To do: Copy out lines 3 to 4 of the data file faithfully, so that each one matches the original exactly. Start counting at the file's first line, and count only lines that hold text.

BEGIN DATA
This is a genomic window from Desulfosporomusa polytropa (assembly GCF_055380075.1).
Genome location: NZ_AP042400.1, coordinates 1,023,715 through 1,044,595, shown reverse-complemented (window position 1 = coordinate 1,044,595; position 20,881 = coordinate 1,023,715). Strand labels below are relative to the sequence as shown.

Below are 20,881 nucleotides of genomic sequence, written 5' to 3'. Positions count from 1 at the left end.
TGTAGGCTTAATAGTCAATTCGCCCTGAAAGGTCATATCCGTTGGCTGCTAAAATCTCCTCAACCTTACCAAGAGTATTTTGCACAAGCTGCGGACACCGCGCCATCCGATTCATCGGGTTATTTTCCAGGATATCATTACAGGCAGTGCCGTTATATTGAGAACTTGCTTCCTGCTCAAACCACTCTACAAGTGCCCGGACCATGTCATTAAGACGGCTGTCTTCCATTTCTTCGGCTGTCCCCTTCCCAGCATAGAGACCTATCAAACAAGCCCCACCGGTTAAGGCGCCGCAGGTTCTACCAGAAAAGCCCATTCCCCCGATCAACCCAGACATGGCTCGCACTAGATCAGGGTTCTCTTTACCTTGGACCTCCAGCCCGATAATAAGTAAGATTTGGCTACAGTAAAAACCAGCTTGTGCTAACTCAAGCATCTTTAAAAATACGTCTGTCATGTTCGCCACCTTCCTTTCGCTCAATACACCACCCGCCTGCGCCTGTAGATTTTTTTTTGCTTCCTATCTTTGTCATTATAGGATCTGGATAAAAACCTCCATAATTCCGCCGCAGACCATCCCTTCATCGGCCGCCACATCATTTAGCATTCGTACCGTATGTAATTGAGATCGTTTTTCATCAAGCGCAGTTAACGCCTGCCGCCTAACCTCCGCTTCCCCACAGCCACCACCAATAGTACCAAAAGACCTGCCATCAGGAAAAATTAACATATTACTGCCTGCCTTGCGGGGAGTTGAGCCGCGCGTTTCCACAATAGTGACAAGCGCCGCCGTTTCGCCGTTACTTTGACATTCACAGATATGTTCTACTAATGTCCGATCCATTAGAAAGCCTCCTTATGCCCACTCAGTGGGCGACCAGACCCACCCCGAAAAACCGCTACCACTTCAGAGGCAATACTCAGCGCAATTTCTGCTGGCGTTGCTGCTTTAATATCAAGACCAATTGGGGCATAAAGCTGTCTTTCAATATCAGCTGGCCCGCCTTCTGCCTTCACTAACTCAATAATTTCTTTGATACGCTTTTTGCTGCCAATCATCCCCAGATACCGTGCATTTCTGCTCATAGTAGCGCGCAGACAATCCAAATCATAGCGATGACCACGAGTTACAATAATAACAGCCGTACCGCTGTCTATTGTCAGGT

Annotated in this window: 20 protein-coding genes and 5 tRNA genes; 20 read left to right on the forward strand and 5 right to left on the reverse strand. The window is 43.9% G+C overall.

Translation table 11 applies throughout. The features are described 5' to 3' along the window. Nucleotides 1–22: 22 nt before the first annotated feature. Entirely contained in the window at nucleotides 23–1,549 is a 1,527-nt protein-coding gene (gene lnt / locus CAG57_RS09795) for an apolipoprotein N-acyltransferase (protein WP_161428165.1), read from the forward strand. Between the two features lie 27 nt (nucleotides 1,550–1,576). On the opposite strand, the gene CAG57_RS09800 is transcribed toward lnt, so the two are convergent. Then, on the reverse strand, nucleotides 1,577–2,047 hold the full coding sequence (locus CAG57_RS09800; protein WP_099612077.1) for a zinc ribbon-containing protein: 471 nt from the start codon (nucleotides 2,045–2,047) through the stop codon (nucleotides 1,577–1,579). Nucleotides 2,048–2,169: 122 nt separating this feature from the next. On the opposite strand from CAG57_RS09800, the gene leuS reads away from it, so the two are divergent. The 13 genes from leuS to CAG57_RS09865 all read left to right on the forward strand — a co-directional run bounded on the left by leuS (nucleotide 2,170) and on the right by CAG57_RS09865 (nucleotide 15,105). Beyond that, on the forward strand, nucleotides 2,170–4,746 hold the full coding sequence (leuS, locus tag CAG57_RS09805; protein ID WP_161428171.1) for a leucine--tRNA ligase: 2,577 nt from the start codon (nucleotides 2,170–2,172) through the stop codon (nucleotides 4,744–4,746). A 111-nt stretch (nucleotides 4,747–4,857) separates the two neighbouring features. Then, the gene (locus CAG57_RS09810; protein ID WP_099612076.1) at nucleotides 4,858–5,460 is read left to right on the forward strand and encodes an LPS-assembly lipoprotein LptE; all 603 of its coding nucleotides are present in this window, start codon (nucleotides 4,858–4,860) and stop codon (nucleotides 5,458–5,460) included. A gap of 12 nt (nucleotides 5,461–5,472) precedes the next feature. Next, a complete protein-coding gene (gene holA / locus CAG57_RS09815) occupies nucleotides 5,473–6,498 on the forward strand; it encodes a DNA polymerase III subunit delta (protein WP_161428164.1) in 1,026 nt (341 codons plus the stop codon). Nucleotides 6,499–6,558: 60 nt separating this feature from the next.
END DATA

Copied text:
Below are 20,881 nucleotides of genomic sequence, written 5' to 3'. Positions count from 1 at the left end.
TGTAGGCTTAATAGTCAATTCGCCCTGAAAGGTCATATCCGTTGGCTGCTAAAATCTCCTCAACCTTACCAAGAGTATTTTGCACAAGCTGCGGACACCGCGCCATCCGATTCATCGGGTTATTTTCCAGGATATCATTACAGGCAGTGCCGTTATATTGAGAACTTGCTTCCTGCTCAAACCACTCTACAAGTGCCCGGACCATGTCATTAAGACGGCTGTCTTCCATTTCTTCGGCTGTCCCCTTCCCAGCATAGAGACCTATCAAACAAGCCCCACCGGTTAAGGCGCCGCAGGTTCTACCAGAAAAGCCCATTCCCCCGATCAACCCAGACATGGCTCGCACTAGATCAGGGTTCTCTTTACCTTGGACCTCCAGCCCGATAATAAGTAAGATTTGGCTACAGTAAAAACCAGCTTGTGCTAACTCAAGCATCTTTAAAAATACGTCTGTCATGTTCGCCACCTTCCTTTCGCTCAATACACCACCCGCCTGCGCCTGTAGATTTTTTTTTGCTTCCTATCTTTGTCATTATAGGATCTGGATAAAAACCTCCATAATTCCGCCGCAGACCATCCCTTCATCGGCCGCCACATCATTTAGCATTCGTACCGTATGTAATTGAGATCGTTTTTCATCAAGCGCAGTTAACGCCTGCCGCCTAACCTCCGCTTCCCCACAGCCACCACCAATAGTACCAAAAGACCTGCCATCAGGAAAAATTAACATATTACTGCCTGCCTTGCGGGGAGTTGAGCCGCGCGTTTCCACAATAGTGACAAGCGCCGCCGTTTCGCCGTTACTTTGACATTCACAGATATGTTCTACTAATGTCCGATCCATTAGAAAGCCTCCTTATGCCCACTCAGTGGGCGACCAGACCCACCCCGAAAAACCGCTACCACTTCAGAGGCAATACTCAGCGCAATTTCTGCTGGCGTTGCTGCTTTAATATCAAGACCAATTGGGGCATAAAGCTGTCTTTCAATATCAGCTGGCCCGCCTTCTGCCTTCACTAACTCAATAATTTCTTTGATACGCTTTTTGCTGCCAATCATCCCCAGATACCGTGCATTTCTGCTCATAGTAGCGCGCAGACAATCCAAATCATAGCGATGACCACGAGTTACAATAATAACAGCCGTACCGCTGTCTATTGTCAGGT